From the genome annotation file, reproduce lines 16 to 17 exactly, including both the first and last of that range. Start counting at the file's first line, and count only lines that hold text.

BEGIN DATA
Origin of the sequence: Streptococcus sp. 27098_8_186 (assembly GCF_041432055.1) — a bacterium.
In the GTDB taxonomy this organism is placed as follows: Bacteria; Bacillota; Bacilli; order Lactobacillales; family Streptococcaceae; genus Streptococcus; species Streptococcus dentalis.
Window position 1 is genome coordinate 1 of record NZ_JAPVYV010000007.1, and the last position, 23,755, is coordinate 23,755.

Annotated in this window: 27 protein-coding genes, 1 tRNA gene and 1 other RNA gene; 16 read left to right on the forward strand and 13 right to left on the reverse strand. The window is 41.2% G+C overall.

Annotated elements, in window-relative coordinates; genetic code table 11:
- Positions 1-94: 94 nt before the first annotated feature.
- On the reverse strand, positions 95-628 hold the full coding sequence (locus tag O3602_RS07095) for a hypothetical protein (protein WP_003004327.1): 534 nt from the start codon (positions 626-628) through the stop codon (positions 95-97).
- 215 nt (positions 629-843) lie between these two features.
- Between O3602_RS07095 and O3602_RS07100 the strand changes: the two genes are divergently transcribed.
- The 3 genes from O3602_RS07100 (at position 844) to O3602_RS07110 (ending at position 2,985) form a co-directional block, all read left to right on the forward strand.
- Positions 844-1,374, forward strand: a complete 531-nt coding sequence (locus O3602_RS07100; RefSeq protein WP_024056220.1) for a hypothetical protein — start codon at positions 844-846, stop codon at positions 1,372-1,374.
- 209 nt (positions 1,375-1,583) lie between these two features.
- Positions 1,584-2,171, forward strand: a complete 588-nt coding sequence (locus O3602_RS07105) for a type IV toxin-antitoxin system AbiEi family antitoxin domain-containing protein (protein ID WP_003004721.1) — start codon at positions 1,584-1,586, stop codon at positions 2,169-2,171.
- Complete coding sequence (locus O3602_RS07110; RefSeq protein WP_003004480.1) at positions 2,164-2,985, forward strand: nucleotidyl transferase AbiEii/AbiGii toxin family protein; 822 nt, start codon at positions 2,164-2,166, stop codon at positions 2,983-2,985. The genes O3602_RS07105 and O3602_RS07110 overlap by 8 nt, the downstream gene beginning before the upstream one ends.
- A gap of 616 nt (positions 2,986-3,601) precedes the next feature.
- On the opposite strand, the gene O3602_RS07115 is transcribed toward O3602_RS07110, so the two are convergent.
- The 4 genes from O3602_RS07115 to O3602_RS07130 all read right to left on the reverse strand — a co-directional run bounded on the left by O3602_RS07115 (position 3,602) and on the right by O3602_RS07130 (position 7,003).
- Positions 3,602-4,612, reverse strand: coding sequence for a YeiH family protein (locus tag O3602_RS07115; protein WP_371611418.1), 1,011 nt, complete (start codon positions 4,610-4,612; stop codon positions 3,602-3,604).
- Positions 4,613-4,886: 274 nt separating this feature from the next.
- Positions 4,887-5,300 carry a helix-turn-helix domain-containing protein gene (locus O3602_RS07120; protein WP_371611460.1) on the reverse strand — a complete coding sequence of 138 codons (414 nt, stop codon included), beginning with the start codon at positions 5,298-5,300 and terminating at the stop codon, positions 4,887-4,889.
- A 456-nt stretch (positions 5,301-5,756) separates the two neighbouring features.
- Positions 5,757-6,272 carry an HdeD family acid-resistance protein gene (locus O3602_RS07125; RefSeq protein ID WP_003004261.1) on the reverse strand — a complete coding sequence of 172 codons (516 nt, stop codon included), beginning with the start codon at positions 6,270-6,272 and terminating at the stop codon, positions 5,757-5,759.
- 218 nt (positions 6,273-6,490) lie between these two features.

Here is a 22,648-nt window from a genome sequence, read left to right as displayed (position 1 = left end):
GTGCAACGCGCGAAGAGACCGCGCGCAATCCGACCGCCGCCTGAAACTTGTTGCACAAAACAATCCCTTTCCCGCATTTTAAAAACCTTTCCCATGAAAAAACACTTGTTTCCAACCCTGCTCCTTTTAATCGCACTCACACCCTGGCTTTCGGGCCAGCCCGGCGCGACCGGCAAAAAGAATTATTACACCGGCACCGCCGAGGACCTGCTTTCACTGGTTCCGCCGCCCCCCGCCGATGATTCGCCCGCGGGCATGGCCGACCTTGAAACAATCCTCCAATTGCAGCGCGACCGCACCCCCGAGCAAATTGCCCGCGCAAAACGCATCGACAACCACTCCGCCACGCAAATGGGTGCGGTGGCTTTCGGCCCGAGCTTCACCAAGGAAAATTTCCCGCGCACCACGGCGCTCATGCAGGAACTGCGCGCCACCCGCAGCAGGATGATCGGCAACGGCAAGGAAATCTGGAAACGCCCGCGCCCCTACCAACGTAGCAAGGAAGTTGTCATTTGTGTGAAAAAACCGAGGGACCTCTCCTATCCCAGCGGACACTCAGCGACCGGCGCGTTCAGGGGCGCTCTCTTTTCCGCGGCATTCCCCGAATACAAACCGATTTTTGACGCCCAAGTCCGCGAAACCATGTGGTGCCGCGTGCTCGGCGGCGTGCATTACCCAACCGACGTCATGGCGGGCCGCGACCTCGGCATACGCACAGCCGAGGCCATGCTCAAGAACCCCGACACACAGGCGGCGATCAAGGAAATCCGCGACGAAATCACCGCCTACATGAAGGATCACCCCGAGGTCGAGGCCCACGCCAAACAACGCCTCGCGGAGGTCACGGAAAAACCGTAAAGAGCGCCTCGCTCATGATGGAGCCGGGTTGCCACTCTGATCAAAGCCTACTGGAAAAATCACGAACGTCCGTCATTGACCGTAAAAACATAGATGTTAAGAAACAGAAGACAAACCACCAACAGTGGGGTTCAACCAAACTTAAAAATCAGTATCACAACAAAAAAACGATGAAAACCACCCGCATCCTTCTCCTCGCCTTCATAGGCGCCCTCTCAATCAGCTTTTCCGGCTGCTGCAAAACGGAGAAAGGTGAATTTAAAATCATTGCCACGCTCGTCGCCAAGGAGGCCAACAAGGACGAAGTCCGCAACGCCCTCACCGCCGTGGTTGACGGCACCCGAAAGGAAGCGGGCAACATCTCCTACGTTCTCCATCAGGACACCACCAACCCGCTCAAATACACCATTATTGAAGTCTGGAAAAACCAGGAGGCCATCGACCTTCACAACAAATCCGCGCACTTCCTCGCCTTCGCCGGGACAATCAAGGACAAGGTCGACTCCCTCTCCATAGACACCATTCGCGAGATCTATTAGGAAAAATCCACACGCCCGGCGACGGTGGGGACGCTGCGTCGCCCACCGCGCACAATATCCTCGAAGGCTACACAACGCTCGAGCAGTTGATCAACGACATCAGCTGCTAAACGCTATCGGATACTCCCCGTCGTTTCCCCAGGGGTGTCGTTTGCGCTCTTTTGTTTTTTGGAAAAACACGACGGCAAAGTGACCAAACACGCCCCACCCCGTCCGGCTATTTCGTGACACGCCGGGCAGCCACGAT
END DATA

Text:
- On the opposite strand, the gene O3602_RS07115 is transcribed toward O3602_RS07110, so the two are convergent.
- The 4 genes from O3602_RS07115 to O3602_RS07130 all read right to left on the reverse strand — a co-directional run bounded on the left by O3602_RS07115 (position 3,602) and on the right by O3602_RS07130 (position 7,003).